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Can someone give me an idea how to generalize Banach's fixed-point theorem for complete metric spaces such that the constant contraction coefficient $c$ (as in $d(Tx,Ty)\leq c \ d(x,y)$ ) may be replaced by a sequence $(r_n)_{n \in \mathbb{N}}$ so that $T:X\rightarrow X$ has a unique fixed point if $d(Tx,Ty)\leq r_n d(x,y)$ holds for all $x,y \in X$ and $\sum r_n$ converges?

I tried modifying the original proof, but of $\sum r_n$ only converges (not necessarily with a limit in the interval $[0,1)$ I can't use the original idea...

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How should we interpret inequality $d(Tx,Ty)\leq r_n d(x,y)$. Does it holds for all $n\in\mathbb{N}$ or some $n\in\mathbb{N}$? –  no identity Dec 10 '11 at 20:42
    
I think that the statement should be "for every $x,y$ there exists $r_n$ with the property" ... –  Beni Bogosel Dec 10 '11 at 21:00
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Then this definition is useless. Because we have $d(Tx,Ty)\leq(\inf\limits_{n\in\mathbb{N}}r_n) d(x,y)$. Moreover, since $\sum\limits_{n\in\mathbb{N}}r_n$ converges we have $\inf\limits_{n\in\mathbb{N}}r_n=0$ –  no identity Dec 10 '11 at 21:22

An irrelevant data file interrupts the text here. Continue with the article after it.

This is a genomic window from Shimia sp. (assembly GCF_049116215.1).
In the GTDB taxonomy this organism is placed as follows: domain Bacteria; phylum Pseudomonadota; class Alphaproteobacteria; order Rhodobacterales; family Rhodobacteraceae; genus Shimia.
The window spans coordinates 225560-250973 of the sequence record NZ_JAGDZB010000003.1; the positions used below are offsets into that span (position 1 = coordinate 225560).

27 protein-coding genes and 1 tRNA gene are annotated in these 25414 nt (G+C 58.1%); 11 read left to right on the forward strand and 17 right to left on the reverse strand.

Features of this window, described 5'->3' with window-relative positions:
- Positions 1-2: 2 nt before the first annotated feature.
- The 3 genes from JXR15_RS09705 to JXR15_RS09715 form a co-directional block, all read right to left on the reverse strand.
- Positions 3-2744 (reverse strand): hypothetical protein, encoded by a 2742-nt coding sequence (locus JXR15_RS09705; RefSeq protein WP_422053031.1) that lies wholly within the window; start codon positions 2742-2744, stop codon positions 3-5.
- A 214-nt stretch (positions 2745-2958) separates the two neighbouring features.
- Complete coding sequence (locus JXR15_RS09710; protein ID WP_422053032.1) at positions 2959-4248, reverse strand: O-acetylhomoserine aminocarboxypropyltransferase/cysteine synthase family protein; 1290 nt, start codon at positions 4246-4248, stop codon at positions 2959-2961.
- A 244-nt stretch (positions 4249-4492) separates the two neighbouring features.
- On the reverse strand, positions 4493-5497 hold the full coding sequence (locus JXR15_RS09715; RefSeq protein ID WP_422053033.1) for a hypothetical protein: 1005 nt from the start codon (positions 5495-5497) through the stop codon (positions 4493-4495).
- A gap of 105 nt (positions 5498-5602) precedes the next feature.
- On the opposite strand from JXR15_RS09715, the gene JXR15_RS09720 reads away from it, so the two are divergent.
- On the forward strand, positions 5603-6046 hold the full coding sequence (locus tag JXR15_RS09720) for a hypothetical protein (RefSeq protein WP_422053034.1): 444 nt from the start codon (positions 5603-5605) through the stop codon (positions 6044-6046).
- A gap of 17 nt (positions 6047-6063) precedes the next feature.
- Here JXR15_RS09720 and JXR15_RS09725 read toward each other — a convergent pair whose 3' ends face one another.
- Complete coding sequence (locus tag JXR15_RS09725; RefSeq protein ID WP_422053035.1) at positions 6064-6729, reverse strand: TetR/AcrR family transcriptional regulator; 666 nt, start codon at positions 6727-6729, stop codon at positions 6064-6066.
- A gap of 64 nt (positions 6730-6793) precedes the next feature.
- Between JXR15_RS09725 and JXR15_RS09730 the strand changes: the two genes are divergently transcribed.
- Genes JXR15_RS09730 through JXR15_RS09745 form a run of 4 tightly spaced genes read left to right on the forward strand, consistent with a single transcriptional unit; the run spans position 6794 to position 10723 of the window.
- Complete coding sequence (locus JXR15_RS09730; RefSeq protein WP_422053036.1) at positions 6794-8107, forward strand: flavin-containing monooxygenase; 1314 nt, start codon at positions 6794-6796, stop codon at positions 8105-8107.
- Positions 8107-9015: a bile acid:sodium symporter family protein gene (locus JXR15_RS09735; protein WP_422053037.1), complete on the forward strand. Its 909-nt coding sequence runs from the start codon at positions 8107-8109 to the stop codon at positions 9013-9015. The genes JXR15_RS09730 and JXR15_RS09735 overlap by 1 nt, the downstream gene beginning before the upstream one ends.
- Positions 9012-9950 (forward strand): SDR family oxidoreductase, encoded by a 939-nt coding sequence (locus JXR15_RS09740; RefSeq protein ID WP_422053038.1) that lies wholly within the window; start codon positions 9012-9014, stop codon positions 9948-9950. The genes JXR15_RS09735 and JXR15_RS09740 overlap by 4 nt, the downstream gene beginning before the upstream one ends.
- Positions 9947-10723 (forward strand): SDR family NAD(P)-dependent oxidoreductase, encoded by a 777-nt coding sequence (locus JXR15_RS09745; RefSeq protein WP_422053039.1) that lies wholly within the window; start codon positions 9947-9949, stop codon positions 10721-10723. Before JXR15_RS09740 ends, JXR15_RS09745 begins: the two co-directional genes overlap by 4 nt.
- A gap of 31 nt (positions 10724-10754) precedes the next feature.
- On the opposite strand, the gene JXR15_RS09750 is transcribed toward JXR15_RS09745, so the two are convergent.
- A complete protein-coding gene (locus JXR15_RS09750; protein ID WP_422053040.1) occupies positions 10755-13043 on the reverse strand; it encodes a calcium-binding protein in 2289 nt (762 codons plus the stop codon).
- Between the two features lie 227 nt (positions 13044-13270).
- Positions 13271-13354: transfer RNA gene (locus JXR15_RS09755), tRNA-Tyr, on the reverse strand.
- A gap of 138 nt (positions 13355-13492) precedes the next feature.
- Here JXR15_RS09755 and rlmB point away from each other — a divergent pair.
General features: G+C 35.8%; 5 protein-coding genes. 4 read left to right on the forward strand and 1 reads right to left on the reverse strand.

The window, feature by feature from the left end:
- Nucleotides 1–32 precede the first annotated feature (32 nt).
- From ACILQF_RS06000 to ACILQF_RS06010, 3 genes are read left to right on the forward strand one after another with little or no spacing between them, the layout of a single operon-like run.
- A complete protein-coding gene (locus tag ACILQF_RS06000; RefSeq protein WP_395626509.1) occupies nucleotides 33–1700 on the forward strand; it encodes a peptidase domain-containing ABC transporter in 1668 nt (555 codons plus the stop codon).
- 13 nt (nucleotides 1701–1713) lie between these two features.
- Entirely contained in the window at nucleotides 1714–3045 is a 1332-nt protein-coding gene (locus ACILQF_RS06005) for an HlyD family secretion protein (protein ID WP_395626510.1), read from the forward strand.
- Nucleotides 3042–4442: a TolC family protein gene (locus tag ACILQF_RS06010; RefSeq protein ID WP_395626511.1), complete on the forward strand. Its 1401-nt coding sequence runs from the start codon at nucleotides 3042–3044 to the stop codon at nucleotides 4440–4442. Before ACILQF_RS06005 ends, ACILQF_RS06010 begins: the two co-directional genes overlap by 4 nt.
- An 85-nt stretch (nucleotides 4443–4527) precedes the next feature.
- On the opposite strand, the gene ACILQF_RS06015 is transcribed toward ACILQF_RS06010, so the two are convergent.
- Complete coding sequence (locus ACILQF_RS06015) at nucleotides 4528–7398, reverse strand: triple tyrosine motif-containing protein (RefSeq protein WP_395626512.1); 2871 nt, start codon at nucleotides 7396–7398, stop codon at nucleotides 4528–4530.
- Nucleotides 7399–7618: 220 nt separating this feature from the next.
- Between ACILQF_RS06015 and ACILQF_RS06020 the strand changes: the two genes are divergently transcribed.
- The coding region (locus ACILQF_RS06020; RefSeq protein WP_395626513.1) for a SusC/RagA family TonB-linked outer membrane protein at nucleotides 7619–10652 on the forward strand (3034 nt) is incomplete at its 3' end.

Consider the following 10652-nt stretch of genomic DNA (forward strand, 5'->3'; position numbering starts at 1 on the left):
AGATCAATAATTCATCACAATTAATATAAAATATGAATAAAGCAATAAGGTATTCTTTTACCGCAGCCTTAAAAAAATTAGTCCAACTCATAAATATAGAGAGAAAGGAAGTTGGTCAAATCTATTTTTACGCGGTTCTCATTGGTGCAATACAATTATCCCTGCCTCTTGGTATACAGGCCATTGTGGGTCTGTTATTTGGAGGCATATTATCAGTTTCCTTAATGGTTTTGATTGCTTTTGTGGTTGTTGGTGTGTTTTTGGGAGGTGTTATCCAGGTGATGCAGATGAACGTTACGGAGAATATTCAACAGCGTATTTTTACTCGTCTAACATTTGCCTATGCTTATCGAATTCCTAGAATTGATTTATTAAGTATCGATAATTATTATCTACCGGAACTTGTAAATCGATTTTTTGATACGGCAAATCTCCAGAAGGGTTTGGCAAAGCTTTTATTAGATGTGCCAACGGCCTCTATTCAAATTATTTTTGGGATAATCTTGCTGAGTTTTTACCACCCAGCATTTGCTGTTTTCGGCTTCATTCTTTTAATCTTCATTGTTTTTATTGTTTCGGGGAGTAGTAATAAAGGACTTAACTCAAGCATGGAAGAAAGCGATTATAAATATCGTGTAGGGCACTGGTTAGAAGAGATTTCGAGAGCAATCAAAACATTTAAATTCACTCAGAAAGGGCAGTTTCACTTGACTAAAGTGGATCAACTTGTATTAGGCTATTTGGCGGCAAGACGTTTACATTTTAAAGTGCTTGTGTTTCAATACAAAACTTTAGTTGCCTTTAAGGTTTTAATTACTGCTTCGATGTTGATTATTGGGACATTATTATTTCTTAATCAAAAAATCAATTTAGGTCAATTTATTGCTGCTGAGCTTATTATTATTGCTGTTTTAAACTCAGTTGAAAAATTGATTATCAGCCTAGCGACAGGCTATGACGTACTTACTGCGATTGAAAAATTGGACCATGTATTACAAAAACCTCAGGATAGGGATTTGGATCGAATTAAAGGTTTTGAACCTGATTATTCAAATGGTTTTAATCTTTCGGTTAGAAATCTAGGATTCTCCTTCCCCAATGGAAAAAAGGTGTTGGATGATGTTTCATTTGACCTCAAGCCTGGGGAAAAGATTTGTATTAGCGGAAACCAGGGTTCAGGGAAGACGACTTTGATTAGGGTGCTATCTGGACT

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Can you please state the result that you want to prove in Theorem form? –  leo Dec 11 '11 at 0:18

1 Answer 1

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There is a simple result, if the space is compact, all you need is that whenever $x \neq y,$ we have $d(Tx,Ty) < d(x,y).$ The trick is to define $f(x) = d(x,Tx).$ As the space is compact, the minimum value of $f$ is achieved at some point, call it $x_0.$ If $f(x_0) \neq 0,$ that is $Tx_0 \neq x_0,$ we have a contradiction from $$ f(Tx_0) = d(Tx_0, T(Tx_0)) < d(x_0, Tx_0) = f(x_0).$$

I'm afraid I cannot make any sense of your version with the $r_n.$ Meanwhile, if you actually want a vector space over the reals, that is not going to be compact. That comes to mind because of your use of the notation $Tx$ for your function, which suggests an interest in linear transformations. I'm not sure.

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